A Review by Frank Nweke II
The location was Davos Switzerland, home of the annual World Economic Forum where the world’s political and business leaders have gathered every year for the past 43years to discuss strategies for improving the state of the world. The occasion was Ariya…. a night of good cheer hosted by the Nigerian government to give the world a sense of what to expect when they visit Abuja Nigeria May 7-9 to attend the 24th World Economic Forum for Africa taking place in West Africa for the first time in the 24 year history of the regional forum.
Nigeria is truly blessed, in spite the challenges that confront us as a people. We are a nation of great minds and talent. All through our history, we have witnessed moments of epiphany that re-assure us of Nigeria’s high destiny. The enthralling and scintillating performance of the young cast of Kakadu, Nigeria’s rave musical drama ensemble at the World Economic Forum in Davos was one of such moments for me. The ‘boys’ and the ‘girls’ gave their souls for our country. They seemed to have sang forever during a 2hour performance which saw the high and the mighty let their hair down lost in the moment with the rhythm of Nigerian music.
Kakadu, the musical is a story of Nigeria’s glorious past…..when our people were truly one. We lived together in peace and harmony in the true African spirit of being our brother’s keeper. No one cared about the other’s ethnic origin. It didn’t matter. We lived together. We celebrated together. We mourned together. We sang and danced together. In our homes, in our communities, we were one people under one God.
Then the story changed….and almost reminiscent of Adam’s consumption of the forbidden apple in the Garden of Eden, we acquired a new consciousness and awareness of our ethnic origins. We went to war. We killed each other. We forgot our brothers. We forgot our sisters. We even forgot out children. Nothing mattered anymore. We destroyed our country. With it went our unity and the love we once shared.
As if in sudden realization of our common humanity and patrimony, the fighting stopped. We made up and began to rebuild our country…… Depending on the generation to which you belong, this may all seem like fantasy……but it is a fact that Nigeria was a truly peaceful country where we lived in harmony with one another. Tongues and tribes differed but we stood in brotherhood as our old National anthem had it.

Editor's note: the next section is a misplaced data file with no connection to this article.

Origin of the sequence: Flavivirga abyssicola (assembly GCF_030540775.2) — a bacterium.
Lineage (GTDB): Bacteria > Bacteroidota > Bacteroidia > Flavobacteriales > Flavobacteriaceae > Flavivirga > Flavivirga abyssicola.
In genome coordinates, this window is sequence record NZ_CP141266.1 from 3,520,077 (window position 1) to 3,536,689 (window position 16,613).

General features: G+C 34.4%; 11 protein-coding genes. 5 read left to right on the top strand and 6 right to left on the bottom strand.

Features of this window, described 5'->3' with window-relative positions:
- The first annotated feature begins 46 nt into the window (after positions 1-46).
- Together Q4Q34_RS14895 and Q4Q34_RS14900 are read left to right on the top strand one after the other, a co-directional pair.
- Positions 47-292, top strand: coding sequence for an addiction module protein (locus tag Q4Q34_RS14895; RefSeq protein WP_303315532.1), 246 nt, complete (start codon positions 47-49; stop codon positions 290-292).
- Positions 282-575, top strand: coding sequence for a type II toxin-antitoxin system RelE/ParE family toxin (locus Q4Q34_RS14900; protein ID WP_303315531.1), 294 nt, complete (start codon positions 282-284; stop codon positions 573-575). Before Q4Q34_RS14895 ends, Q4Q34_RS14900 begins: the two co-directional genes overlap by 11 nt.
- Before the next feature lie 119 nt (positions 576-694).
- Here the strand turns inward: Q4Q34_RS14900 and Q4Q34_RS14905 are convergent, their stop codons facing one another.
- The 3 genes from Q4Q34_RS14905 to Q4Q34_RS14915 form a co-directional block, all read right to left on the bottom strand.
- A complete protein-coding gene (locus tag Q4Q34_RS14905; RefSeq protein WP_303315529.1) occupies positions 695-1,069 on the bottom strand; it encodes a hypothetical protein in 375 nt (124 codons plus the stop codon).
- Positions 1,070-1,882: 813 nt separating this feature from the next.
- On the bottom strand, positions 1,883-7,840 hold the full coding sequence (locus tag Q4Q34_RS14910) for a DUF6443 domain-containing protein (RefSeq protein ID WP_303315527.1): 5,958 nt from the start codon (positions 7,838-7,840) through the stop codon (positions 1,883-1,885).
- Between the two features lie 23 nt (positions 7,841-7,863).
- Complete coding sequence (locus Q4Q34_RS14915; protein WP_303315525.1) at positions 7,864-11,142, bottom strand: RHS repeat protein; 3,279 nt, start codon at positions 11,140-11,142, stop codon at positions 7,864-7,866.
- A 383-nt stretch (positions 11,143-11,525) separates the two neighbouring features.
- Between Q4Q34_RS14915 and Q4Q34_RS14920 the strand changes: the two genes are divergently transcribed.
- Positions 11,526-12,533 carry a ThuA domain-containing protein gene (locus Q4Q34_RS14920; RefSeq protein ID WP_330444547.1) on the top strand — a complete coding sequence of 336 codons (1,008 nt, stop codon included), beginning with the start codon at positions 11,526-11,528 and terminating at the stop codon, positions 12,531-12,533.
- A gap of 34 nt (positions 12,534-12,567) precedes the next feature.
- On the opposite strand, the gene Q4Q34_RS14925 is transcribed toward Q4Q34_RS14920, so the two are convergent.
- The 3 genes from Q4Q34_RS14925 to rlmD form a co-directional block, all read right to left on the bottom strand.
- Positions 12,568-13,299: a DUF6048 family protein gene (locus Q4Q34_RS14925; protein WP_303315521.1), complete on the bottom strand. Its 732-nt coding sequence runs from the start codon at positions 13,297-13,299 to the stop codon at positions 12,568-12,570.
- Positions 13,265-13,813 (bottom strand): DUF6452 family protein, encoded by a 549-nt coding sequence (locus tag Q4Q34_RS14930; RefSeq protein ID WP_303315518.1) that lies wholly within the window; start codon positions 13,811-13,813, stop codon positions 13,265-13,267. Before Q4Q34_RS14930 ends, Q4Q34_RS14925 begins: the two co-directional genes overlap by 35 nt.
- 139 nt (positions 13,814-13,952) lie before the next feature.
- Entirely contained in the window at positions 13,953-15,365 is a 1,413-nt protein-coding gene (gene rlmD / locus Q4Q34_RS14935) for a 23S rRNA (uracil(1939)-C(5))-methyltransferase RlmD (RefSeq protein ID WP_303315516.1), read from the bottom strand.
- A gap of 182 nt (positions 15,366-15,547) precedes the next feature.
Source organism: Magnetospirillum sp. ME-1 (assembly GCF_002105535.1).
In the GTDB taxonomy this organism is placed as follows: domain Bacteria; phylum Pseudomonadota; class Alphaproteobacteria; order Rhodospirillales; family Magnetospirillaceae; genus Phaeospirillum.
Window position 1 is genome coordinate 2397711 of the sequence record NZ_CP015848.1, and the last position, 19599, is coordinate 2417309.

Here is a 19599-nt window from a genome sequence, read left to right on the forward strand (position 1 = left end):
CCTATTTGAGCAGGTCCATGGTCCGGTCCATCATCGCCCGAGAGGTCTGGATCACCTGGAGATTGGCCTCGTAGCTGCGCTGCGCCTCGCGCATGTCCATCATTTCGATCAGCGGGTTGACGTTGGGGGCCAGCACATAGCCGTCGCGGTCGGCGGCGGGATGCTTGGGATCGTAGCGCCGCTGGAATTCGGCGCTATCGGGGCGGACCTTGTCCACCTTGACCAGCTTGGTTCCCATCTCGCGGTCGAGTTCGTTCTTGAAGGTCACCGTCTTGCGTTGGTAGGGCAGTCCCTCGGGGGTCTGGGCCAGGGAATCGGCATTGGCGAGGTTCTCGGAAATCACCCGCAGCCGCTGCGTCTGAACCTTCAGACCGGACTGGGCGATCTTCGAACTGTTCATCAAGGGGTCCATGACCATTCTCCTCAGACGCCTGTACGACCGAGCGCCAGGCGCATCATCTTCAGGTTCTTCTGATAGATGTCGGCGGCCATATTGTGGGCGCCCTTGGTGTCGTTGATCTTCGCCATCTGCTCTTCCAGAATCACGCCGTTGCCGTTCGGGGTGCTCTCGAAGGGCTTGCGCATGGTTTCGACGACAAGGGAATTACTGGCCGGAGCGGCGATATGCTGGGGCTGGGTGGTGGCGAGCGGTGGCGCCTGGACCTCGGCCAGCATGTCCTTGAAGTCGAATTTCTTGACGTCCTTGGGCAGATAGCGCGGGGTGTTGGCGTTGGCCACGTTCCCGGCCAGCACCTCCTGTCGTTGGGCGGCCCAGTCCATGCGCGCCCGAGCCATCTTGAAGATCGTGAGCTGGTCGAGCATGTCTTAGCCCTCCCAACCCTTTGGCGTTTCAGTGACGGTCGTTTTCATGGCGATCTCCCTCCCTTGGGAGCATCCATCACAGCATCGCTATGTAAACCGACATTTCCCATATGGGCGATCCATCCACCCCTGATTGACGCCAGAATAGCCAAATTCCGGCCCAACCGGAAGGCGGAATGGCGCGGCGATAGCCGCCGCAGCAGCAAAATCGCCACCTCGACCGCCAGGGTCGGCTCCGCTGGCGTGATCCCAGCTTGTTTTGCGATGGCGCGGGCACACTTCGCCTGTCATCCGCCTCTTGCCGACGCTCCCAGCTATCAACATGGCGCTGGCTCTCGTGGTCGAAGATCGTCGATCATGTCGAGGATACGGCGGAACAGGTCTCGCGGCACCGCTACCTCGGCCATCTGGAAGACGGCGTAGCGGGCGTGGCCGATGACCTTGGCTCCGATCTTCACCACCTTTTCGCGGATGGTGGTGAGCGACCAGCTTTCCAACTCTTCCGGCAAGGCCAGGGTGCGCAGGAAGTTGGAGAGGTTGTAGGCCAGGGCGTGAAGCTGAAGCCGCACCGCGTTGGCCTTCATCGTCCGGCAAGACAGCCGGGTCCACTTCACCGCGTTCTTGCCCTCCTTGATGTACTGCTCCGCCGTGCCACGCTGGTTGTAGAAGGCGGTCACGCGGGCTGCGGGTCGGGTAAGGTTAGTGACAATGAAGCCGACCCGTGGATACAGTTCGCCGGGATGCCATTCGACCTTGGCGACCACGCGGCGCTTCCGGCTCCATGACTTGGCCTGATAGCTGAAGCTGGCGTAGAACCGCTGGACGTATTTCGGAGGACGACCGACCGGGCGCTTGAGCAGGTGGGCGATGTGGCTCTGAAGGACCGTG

The Kakadu act is a throw back to the past and an inspiration for the present and the future. The cast and crew of Kakadu are a very young and talented group of Nigerians. I had watched them practice and rehearse from the previous day. I also recollect addressing them backstage on why that outing was important for our country. I encouraged them to give their best for love of country. They obliged. It was heartening that such proficiency in theater could be displayed by our youth, given how underdeveloped that aspect of the arts is in Nigeria today.
Kakadu is a trailblazer and I salute the author of the script, Uche Nwokedi, SAN and of course his entire crew. This reawakening of Theater in Nigeria with the Kakadu act and the storm that it has created is quintessentially Nigerian! It may take us forever to get there or to get it right but then we do, eventually and then we take over. That is the story of our music and film which today constitute such great interest as fields of study for scholars of Music and Theatre.
I believe in the high destiny of our country and the talent of our people. The Kakadu story is evidence of the creative genius of our people. Its graphic execution on stage embodies the promise of our nation’s youth. The cast that took our story to the world in Davos hold the key Nigeria’s future. They are the beautiful ones who give of themselves for our country. To all of them and the millions of others who serve and make our country proud in times and places we may not always know, I salute you all.